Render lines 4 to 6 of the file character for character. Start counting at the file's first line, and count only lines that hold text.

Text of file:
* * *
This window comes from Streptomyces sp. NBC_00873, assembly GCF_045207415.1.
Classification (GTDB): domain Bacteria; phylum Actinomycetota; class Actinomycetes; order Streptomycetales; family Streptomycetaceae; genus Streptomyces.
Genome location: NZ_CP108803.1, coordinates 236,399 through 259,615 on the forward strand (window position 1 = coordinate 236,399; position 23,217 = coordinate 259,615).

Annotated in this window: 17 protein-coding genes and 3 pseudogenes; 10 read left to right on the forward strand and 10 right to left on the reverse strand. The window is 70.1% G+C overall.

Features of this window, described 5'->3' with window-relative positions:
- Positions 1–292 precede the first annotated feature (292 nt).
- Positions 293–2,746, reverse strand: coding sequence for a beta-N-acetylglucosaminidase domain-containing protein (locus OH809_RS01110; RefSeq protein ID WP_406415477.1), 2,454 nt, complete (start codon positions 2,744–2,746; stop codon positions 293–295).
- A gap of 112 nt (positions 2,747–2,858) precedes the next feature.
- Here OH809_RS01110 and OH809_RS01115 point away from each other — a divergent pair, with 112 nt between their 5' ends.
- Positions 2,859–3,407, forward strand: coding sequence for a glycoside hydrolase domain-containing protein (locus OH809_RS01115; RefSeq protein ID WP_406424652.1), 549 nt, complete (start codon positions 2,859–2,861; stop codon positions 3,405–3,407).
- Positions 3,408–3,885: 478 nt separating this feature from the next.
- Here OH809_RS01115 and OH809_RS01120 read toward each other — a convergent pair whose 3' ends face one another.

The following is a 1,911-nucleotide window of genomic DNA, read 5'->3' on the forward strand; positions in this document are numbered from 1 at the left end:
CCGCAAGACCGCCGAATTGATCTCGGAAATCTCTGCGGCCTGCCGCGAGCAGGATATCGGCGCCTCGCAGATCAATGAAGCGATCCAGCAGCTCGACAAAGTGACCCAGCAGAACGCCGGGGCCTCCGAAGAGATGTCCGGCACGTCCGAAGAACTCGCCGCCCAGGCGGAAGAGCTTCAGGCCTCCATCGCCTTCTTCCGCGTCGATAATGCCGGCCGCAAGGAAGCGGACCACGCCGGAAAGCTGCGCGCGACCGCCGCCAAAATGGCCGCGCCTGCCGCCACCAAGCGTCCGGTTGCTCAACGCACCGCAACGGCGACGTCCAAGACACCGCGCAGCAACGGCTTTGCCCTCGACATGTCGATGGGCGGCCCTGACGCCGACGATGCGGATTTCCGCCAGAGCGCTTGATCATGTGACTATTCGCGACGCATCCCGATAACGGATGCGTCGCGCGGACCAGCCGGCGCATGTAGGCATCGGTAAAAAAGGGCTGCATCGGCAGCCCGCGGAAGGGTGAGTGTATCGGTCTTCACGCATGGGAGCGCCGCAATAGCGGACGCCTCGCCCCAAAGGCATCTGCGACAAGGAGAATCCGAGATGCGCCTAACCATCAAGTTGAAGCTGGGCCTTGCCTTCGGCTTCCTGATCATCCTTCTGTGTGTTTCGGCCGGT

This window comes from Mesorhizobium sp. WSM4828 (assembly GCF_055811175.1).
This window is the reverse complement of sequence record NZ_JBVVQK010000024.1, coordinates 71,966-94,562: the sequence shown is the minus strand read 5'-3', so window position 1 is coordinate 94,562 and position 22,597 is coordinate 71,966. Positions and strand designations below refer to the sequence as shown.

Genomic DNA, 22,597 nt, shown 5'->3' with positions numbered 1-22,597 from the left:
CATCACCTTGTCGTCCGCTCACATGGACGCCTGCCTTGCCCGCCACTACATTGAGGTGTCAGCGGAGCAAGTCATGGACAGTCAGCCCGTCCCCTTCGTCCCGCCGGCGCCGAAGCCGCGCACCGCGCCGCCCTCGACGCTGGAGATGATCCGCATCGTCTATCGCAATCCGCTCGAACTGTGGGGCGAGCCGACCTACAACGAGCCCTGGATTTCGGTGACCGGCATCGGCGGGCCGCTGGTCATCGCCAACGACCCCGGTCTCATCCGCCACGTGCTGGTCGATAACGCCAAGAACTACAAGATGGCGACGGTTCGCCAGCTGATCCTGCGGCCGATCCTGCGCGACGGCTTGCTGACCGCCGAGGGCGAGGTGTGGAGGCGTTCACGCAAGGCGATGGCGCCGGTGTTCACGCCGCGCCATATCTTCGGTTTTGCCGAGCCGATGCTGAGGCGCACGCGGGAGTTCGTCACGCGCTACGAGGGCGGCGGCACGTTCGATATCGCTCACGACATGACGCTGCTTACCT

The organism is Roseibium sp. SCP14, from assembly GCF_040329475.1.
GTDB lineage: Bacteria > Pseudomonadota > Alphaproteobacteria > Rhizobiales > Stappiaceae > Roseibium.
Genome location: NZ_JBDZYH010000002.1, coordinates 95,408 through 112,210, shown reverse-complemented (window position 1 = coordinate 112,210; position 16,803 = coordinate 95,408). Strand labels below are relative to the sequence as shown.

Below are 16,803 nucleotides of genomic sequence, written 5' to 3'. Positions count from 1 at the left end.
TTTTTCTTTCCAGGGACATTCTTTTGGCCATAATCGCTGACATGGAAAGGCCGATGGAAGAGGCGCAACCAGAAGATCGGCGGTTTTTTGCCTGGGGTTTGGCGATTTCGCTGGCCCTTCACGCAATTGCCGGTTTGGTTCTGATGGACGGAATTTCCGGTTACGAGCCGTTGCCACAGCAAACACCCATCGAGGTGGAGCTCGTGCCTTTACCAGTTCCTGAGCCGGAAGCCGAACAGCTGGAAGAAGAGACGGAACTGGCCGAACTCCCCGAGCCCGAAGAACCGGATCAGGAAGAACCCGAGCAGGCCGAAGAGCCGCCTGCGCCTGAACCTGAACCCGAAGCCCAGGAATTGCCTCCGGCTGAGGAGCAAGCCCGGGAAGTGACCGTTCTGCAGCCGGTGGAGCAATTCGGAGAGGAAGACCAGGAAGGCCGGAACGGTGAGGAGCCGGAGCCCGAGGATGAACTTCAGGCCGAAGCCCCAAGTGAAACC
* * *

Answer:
Annotated in this window: 17 protein-coding genes and 3 pseudogenes; 10 read left to right on the forward strand and 10 right to left on the reverse strand. The window is 70.1% G+C overall.

Features of this window, described 5'->3' with window-relative positions:
- Positions 1–292 precede the first annotated feature (292 nt).